E3 has historically been an exciting time in the game industry. I remember watching E3 coverage on TV, taking note of which upcoming games looked good. After a few years, the only games I enjoyed seeing were ones I already knew about and was planning on getting anyway. E3 just stopped being interesting, and ultimately, I just stopped caring about it.
This year was no different. While the staff was giving their E3 predictions for an article, I had made some snarky and sarcastic comments about how uninterested I was. Surprisingly, not only did my comments make the article, but others had expressed a similar apathy.
The major conferences on the first day pretty much met my expectations. Microsoft and Sony featured shooters and fast-paced action games with a seemingly high level of online multiplayer. Sony showed off some interesting services with PlayStation TV and PlayStation Now. The focus on spectacle carried over to the conferences themselves, with visually and technically impressive presentations. I can’t actually fault them for anything, but it was abundantly clear that I’m just not in their target demographics. I will say that both Ori and the Blind Forest and ABZU look amazing, so it’s not a total loss.
For the second year in a row, Nintendo had a “digital event” in lieu of a traditional press conference. Their presentation was basically a glorified Nintendo Direct, but by focusing on content as opposed to presentation, they were able to show off just as much in half the time. Also, due to the nature of first-party Nintendo games, they were of greater interest to me. There were reveals for games both new and known, including a ton of new Super Smash Bros. info, Toad getting to star in his own game, the return of Yoshi and Kirby, and much more.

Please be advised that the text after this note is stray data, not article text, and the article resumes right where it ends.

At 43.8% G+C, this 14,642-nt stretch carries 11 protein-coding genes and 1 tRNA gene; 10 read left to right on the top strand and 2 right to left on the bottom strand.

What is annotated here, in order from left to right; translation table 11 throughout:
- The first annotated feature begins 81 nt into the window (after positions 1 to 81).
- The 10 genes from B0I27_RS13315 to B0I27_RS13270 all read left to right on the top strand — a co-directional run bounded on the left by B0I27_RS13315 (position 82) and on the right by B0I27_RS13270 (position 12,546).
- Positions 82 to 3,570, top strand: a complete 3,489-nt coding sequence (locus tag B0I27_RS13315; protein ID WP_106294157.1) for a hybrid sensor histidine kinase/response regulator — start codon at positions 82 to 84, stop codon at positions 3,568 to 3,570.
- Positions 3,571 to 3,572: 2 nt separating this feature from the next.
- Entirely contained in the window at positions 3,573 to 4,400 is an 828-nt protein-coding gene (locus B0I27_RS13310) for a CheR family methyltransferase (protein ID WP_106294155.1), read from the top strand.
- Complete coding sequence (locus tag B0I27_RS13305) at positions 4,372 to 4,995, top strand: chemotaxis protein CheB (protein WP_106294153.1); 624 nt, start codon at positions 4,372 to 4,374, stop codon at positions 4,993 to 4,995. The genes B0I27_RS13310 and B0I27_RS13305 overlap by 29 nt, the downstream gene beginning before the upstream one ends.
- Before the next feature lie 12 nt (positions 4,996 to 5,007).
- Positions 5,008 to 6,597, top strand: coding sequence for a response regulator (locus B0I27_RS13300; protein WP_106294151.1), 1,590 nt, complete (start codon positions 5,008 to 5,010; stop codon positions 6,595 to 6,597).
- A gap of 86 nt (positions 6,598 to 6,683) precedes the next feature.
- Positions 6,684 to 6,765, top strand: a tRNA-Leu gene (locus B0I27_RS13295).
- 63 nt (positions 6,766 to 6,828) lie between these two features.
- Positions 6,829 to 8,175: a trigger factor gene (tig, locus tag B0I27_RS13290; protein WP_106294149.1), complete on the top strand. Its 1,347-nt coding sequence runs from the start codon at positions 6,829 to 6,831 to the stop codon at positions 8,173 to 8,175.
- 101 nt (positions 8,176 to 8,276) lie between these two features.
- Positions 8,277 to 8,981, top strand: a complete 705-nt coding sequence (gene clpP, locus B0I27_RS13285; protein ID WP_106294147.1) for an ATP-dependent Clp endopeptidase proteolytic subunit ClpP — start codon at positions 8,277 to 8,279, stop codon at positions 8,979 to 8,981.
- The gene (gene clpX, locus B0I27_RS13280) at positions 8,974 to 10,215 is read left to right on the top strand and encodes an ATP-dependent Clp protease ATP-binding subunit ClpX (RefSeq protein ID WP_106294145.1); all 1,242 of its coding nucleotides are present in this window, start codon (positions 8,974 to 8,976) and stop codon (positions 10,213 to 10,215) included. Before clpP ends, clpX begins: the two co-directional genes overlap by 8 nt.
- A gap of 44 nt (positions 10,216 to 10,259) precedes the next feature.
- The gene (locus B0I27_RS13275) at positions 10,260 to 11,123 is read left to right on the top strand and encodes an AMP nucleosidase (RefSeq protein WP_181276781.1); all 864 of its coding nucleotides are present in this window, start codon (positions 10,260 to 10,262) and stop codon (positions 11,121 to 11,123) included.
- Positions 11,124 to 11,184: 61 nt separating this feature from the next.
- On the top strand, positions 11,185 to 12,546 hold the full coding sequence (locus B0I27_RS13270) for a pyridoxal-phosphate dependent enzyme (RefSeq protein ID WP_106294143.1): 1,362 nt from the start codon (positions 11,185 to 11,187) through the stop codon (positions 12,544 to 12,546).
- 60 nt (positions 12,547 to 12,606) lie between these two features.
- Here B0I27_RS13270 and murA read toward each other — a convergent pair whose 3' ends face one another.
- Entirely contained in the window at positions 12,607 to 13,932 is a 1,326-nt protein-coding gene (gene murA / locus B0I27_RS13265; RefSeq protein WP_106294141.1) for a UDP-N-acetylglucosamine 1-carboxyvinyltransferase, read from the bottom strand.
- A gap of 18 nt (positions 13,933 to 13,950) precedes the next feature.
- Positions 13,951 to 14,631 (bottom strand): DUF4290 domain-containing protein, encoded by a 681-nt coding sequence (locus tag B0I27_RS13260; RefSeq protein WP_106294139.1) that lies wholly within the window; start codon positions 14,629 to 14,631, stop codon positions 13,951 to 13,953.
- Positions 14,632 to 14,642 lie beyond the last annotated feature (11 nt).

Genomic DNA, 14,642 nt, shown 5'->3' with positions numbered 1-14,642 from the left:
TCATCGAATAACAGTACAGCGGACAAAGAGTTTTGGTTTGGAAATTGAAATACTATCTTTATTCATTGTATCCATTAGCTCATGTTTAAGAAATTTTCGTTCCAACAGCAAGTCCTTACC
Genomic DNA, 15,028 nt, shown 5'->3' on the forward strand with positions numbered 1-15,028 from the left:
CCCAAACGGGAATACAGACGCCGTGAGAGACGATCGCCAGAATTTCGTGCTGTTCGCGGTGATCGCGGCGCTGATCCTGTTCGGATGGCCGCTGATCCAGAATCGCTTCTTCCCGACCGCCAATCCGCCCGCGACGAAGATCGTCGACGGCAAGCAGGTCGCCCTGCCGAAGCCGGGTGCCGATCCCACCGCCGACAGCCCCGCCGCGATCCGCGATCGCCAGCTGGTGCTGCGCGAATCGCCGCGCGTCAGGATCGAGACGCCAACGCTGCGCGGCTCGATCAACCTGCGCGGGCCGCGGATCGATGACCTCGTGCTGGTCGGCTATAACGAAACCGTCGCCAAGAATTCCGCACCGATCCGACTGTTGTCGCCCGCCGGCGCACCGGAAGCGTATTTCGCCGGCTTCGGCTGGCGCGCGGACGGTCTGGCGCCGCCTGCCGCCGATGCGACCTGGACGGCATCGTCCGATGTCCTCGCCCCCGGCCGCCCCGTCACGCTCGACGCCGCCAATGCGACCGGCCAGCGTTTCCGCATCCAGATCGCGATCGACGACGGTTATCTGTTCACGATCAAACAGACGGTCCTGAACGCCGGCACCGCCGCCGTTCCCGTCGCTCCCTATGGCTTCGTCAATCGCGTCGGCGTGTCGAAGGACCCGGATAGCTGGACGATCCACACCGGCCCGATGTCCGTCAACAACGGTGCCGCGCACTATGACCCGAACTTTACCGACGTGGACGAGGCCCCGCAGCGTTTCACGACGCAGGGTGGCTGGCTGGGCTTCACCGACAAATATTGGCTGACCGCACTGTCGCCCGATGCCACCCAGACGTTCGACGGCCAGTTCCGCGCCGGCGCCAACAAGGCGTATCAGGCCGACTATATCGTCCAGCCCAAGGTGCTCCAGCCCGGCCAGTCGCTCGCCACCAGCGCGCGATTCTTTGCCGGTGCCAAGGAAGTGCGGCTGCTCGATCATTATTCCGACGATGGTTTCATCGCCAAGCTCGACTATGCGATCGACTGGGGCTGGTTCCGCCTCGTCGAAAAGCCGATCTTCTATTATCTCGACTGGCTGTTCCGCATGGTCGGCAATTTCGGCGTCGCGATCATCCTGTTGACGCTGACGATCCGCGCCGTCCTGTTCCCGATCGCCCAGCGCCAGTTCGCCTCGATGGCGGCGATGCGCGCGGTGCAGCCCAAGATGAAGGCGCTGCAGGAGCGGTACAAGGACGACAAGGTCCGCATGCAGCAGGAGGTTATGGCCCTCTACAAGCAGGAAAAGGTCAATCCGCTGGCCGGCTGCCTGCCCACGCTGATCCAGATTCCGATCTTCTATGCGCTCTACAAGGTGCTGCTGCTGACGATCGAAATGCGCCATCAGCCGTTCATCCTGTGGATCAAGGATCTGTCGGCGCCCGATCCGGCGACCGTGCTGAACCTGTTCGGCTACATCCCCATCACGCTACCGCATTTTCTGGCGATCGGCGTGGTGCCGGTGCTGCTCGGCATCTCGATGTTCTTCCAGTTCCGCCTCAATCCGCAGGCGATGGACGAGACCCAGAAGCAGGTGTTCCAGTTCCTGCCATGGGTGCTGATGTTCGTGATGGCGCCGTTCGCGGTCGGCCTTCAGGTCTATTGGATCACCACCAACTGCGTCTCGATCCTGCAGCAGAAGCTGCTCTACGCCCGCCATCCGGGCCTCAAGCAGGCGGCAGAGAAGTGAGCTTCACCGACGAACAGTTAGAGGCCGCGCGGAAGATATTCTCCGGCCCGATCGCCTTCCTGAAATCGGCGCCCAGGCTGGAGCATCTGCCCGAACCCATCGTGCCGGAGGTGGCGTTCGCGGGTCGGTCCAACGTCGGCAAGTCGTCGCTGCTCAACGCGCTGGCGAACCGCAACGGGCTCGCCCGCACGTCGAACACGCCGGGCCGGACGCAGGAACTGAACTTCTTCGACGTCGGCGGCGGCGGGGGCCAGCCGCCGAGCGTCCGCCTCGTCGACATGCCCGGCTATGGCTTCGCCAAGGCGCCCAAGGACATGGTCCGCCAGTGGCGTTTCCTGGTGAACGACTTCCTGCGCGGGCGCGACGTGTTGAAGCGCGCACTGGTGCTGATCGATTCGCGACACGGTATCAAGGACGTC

Not to sit here and say I’m interested simply because it’s Nintendo. To be honest, I’m not much of a Smash Bros. fan and while I love the look of the new Zelda, talk of it being open-world has me uneasy. Mario Maker looks intriguing, but it’s not something that I’m particularly dying to play. But I did see enough from them to at least give me the impression that things were looking up in the Nintendo camp.
The one thing Nintendo did that really changed the game this E3 was their Treehouse Live stream broadcasts. For those who don’t know, the Treehouse is a super-secretive branch of Nintendo that does super-secretive things along the development process of upcoming games. To see a glimpse into this world and watch as Treehouse employees played some of the new games with the developers themselves was a real treat.
While other companies used CGI trailers to show off what a game will look like when it’s done, Treehouse Live showed us actual gameplay and talked about the game and art designs. We learned how the yarn aesthetic in Yoshi’s Wooly World was derived. We saw the combat system in Hyrule Warriors. We got not one, but two lengthy demonstrations of Xenoblade Chronicles X. Big name titles weren’t the only ones shown either. Indie games like Shovel Knight and Swords and Soldiers 2 got into the spotlight as well.
Hands down, Treehouse Live stole the show. Seeing the actual games was the one thing that’s been missing from E3 for so many years now. Watching real people show off the actual products they worked on was a ton of fun, no matter what I thought of the actual game. There was a lot of uncertain expectations of Nintendo going into E3, considering the lackluster sales of the Wii U and their conspicuous absence from events like PAX East. With Treehouse Live, Nintendo not only outdid their competition but, for the first time in quite a while, renewed our confidence in them, and gave me a reason care about E3.
I would say that it was my favorite part of E3 2014, but this also happened….